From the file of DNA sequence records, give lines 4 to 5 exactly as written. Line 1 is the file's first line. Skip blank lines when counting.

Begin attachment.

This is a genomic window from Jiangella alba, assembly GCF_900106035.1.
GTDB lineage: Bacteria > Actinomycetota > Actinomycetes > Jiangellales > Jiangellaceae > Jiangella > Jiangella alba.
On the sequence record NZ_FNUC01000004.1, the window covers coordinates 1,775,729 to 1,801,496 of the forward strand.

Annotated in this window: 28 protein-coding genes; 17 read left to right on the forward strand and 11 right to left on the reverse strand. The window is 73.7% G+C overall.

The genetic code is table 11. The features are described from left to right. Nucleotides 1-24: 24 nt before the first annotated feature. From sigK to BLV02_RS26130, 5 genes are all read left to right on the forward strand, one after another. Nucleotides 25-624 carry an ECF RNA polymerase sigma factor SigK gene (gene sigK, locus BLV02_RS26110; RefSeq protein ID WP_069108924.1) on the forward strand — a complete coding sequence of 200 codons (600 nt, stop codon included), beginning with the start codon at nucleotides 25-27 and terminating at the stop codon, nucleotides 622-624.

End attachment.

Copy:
Annotated in this window: 28 protein-coding genes; 17 read left to right on the forward strand and 11 right to left on the reverse strand. The window is 73.7% G+C overall.

The genetic code is table 11. The features are described from left to right. Nucleotides 1-24: 24 nt before the first annotated feature. From sigK to BLV02_RS26130, 5 genes are all read left to right on the forward strand, one after another. Nucleotides 25-624 carry an ECF RNA polymerase sigma factor SigK gene (gene sigK, locus BLV02_RS26110; RefSeq protein ID WP_069108924.1) on the forward strand — a complete coding sequence of 200 codons (600 nt, stop codon included), beginning with the start codon at nucleotides 25-27 and terminating at the stop codon, nucleotides 622-624.